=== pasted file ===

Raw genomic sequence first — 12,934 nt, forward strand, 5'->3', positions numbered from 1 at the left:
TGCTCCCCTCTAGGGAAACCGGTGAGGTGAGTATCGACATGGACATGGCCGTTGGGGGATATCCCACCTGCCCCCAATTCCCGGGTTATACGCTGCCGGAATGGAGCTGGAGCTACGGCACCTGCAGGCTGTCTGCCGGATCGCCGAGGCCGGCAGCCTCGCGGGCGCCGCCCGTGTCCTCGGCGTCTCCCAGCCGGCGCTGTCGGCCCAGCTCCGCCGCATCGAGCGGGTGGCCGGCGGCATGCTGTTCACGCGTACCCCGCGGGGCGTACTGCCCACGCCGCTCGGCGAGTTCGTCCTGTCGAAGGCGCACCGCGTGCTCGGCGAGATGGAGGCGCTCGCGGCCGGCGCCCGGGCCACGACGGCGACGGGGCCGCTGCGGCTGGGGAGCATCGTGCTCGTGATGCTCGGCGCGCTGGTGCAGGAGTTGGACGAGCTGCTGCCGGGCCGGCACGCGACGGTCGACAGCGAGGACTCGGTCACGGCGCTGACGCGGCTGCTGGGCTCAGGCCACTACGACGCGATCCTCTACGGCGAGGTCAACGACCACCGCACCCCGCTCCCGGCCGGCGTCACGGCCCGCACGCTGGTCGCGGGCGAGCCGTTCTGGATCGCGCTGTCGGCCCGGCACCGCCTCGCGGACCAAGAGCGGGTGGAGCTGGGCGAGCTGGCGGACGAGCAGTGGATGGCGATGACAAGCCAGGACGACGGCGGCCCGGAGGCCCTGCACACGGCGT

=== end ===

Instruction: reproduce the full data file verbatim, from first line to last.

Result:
Raw genomic sequence first — 12,934 nt, forward strand, 5'->3', positions numbered from 1 at the left:
TGCTCCCCTCTAGGGAAACCGGTGAGGTGAGTATCGACATGGACATGGCCGTTGGGGGATATCCCACCTGCCCCCAATTCCCGGGTTATACGCTGCCGGAATGGAGCTGGAGCTACGGCACCTGCAGGCTGTCTGCCGGATCGCCGAGGCCGGCAGCCTCGCGGGCGCCGCCCGTGTCCTCGGCGTCTCCCAGCCGGCGCTGTCGGCCCAGCTCCGCCGCATCGAGCGGGTGGCCGGCGGCATGCTGTTCACGCGTACCCCGCGGGGCGTACTGCCCACGCCGCTCGGCGAGTTCGTCCTGTCGAAGGCGCACCGCGTGCTCGGCGAGATGGAGGCGCTCGCGGCCGGCGCCCGGGCCACGACGGCGACGGGGCCGCTGCGGCTGGGGAGCATCGTGCTCGTGATGCTCGGCGCGCTGGTGCAGGAGTTGGACGAGCTGCTGCCGGGCCGGCACGCGACGGTCGACAGCGAGGACTCGGTCACGGCGCTGACGCGGCTGCTGGGCTCAGGCCACTACGACGCGATCCTCTACGGCGAGGTCAACGACCACCGCACCCCGCTCCCGGCCGGCGTCACGGCCCGCACGCTGGTCGCGGGCGAGCCGTTCTGGATCGCGCTGTCGGCCCGGCACCGCCTCGCGGACCAAGAGCGGGTGGAGCTGGGCGAGCTGGCGGACGAGCAGTGGATGGCGATGACAAGCCAGGACGACGGCGGCCCGGAGGCCCTGCACACGGCGT